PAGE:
Climate change is a potential widespread catastrophe, and in some cases an actual living catastrophe.
Our species uses big numbers as one of its primary signifiers of catastrophe: deaths; property damage; lost economic growth; etc.
It’s understandable, then, that some scientists have gravitated to using big numbers to bring into focus the catastrophe of the recent Australian wildfires. One of the biggest and most reported of those numbers: the fires have killed more than 1 billion animals.
That’s an arrestingly big number — almost perfect in its Holocaust-like dimensions for signifying catastrophe and its rhyme with the numbers corporations and ministerial budgets trade in.
But is it accurate?
And does its accuracy even matter, if it serves the larger purpose of getting people on board with taking action against climate change?
I listen to Tim Harford’s podcast More or Less: Behind the Stats, which every week goes behind statistics in the news and asks: are these accurate, and does that matter?
In the latest episode, he interviewed Kate Parr, a professor of earth, ocean and ecological sciences at the University of Liverpool, on the 1 billion claim.
The number, it turns out, comes from a 13-year-old population density study of animals per hectare of New South Wales uncleared bush. (The survey was funded by WWF-Australia; WWF is currently one of my clients.)
The survey estimated that there were about 170 animals in each hectare of New South Wales bush: 18 mammals, 21 birds and 130 reptiles.
For the fires, the same University of Sydney scientists who conducted the survey simply multiplied 170 by the number of hectares burned to arrive at their “animals killed number” — first issuing an estimate of 480 million dead animals, then over 1 billion as the fires spread.
Parr outlined to Harford a wide range of problems with all of this:
- It’s unclear where the data came from in the original study;
- The researchers didn’t have data for the density of every species, so they estimated those numbers from “closely related species, which introduces more error”;
- The researchers had estimates for all reptile species but not individuals — which matters because 3/4 of the animals estimated to have died were reptiles;
- Wildlife in New South Wales is adapted to fire — it’s part of the ecology, and while some species will die, most will avoid the fire through flying away (if you’re a bird) to burrowing and entering a torpor state for three weeks (if you’re a reptile or small mammal), as well as becoming more active at night to adapt to loss of cover;
- Studies from previous deadly fires in Australia (such as the 2009 Black Saturday fire in Victoria that killed 173 people) show surprising resilience in some species — certainly not decimation.
After listening to Parr, the 1 billion figure started to sound a lot less defensible to me — and more like what scientists accuse marketers of routinely doing.
Parr admitted to Harford that the current Australian fires are “unprecedented” in the combination of their scale, size and the extreme temperatures New South Wales is experiencing. “It means we haven’t seen anything like this, so this is a major event for these animals,” she said.
Harford reached out for comment to Dickman, who sent Harford this statement: “While it is true that in many or even most fires the animals will escape, the current fires are unprecedented in intensity, speed and scale. The consensus among those who have witnessed the fires is that escapees will be few and far between.”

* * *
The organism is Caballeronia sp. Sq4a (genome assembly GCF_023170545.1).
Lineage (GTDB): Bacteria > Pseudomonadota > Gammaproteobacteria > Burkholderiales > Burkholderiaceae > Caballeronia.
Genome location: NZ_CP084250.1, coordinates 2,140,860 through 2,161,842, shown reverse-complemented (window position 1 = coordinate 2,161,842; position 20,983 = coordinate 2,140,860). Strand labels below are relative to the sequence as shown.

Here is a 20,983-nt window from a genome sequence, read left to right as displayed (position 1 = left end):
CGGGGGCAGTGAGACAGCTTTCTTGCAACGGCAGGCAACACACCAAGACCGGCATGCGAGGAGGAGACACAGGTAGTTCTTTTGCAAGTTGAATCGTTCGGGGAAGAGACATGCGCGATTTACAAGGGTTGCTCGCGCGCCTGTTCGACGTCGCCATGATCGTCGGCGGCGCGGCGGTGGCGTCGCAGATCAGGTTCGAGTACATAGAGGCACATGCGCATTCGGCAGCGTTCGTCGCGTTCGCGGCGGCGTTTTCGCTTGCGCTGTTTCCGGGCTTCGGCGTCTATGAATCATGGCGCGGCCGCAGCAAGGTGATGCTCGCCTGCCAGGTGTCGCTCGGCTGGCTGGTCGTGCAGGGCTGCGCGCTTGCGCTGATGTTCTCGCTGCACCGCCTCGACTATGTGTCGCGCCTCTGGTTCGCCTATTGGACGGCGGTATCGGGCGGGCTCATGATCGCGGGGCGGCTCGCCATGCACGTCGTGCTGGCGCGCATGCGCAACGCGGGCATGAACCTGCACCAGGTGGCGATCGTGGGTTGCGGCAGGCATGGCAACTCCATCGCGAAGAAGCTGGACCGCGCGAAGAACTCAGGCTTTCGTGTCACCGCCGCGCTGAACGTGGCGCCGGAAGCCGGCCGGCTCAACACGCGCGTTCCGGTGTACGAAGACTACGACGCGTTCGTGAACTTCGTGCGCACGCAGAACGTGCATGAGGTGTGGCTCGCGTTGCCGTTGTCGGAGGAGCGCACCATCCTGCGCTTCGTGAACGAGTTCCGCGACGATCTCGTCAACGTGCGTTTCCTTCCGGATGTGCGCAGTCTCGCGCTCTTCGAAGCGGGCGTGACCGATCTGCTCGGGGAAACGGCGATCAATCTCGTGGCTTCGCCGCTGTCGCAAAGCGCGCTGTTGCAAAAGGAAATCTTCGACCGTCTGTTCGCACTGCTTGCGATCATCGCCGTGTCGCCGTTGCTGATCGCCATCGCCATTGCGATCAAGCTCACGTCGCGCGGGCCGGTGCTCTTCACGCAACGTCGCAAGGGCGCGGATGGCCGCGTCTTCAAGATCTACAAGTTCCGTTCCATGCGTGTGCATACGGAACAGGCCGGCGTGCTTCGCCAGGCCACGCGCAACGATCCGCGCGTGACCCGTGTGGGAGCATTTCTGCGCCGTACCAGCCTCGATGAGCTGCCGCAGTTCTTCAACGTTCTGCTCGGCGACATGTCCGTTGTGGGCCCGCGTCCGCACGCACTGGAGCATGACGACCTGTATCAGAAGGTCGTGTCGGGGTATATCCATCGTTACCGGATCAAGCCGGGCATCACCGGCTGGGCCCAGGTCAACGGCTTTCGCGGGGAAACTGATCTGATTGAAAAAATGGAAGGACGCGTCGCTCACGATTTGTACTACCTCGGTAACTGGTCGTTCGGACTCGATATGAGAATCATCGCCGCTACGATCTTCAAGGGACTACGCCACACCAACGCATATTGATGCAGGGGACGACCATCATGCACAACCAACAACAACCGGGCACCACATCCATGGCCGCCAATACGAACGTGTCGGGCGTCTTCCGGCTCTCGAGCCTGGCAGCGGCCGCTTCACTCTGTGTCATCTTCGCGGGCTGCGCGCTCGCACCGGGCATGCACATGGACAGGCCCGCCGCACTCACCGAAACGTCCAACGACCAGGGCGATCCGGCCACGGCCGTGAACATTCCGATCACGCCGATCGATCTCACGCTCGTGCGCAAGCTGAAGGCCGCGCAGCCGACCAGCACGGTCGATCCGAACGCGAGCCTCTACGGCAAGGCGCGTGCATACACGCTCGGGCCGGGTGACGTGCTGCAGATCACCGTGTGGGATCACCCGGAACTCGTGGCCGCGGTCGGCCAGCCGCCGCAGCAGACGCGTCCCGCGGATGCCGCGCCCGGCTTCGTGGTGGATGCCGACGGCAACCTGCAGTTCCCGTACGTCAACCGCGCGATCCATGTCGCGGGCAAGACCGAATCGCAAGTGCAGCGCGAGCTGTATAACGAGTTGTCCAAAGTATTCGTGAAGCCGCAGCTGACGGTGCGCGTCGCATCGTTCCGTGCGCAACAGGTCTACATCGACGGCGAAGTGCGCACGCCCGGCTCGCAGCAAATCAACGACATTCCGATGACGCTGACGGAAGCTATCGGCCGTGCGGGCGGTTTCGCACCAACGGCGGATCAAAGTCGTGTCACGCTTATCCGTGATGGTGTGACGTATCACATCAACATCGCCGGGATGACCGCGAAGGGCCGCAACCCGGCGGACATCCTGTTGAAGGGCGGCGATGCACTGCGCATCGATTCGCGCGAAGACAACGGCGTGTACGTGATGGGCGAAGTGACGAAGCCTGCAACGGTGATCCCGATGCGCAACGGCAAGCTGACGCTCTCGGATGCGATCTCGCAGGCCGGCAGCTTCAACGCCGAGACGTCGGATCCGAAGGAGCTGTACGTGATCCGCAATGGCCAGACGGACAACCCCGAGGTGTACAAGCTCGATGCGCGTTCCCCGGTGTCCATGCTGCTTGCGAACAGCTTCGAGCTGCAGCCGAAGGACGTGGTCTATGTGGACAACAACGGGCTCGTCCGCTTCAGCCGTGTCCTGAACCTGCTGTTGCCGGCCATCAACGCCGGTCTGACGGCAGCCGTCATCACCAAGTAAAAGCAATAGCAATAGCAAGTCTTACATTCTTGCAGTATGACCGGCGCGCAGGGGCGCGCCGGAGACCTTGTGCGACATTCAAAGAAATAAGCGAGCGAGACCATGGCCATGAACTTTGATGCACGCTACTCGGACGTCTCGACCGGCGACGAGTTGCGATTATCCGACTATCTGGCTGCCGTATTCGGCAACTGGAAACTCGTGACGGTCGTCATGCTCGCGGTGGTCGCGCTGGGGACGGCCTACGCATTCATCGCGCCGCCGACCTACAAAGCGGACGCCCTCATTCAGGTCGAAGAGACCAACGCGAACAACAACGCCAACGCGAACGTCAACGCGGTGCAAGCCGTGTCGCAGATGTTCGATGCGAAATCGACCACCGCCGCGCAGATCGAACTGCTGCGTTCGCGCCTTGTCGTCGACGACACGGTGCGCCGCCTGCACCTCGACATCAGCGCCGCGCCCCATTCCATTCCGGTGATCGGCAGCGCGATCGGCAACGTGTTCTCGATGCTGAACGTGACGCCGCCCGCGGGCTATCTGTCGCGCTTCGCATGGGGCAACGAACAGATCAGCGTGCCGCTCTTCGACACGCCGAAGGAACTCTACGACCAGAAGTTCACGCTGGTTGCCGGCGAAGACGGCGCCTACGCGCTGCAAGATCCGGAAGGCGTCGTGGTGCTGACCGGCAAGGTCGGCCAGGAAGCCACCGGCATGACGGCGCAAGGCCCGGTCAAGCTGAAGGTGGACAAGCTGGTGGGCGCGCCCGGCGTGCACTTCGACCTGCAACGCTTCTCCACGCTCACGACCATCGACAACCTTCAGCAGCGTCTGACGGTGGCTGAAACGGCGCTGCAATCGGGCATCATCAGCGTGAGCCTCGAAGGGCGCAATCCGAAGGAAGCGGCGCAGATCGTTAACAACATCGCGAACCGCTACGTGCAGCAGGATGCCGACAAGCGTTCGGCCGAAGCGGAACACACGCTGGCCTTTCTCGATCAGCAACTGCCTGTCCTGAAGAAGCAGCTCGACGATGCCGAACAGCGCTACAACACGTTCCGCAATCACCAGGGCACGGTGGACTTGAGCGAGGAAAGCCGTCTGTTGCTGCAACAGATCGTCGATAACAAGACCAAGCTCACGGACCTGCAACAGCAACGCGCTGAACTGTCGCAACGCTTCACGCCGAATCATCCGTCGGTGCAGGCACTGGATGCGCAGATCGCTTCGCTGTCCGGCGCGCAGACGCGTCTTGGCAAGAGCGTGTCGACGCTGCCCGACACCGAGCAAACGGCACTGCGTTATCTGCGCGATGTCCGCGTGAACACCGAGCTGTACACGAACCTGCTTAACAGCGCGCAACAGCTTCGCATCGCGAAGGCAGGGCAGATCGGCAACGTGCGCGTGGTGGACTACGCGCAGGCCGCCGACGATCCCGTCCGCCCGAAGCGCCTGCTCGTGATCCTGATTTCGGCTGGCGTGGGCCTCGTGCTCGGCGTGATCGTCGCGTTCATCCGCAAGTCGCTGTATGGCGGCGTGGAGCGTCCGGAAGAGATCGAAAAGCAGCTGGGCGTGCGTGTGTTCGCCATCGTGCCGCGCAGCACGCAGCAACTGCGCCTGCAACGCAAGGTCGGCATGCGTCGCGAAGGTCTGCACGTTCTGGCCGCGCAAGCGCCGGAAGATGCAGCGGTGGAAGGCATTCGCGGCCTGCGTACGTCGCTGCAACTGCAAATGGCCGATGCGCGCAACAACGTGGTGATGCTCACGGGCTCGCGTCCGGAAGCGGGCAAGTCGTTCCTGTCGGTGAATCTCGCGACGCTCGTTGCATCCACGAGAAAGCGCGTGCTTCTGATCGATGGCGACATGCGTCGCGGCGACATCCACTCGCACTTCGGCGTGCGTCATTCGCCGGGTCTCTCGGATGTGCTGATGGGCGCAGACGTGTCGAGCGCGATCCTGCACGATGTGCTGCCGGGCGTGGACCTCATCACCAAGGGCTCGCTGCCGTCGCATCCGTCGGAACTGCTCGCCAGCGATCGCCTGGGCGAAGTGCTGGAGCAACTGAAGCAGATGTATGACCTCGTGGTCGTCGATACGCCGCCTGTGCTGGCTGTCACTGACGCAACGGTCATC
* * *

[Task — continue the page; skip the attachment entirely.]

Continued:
But that’s not science. That’s a scientific expert eyeballing an event and offering an assessment floating untethered from data and the literature.
Parr herself told Harford that she has rarely seen vertebrates killed by fires she has witnessed in Australia and Africa. Which eyewitness account are we to believe?
As Harford gently concludes at the end of the segment: “We may never know the truth. Without a baseline census to refer to, we will struggle to know how many animals have died.”
Except that very few of us outside of science are really struggling.
We count on science to make that struggle for us, and make it loudly. To be the buzzkill for non-replicated studies on ocean acidification and its impacts on fish behavior, or claims about climate change causing an insect apocalypse, which might also be due to light pollution. We count on science to come back two years from now and tell us: hey, we were right on the money about those instant claims of wildlife fatalities, or we were way off.
Thought leadership is about making the things you see as an expert visible to others who don’t see them and who will benefit from them. It might deploy in reaction to an event, but it isn’t reactive. And it’s more than just a number or an opinion that cuts against all the data we already have, and assumes the present is unique.
In an era of increasing certainty about climate change and what should be done about it, we will continue to see a lot of big numbers and big scientific claims in the context of climate change, all seeking to motivate action. Perhaps even more, now that the “1 billion killed” big number proved irresistible for media.
Are the Australian wildfires a catastrophe? Absolutely.
Do we need an indefensible number to reinforce that message? Perhaps. Hard to test that now.
Is putting forward that indefensible big number good for science? It is even good for fighting climate change? You tell me.
Before you answer, perform this commutation test: Replace “indefensible big number” with “non-replicable science.”
Because isn’t that big number just bad science in a really small package?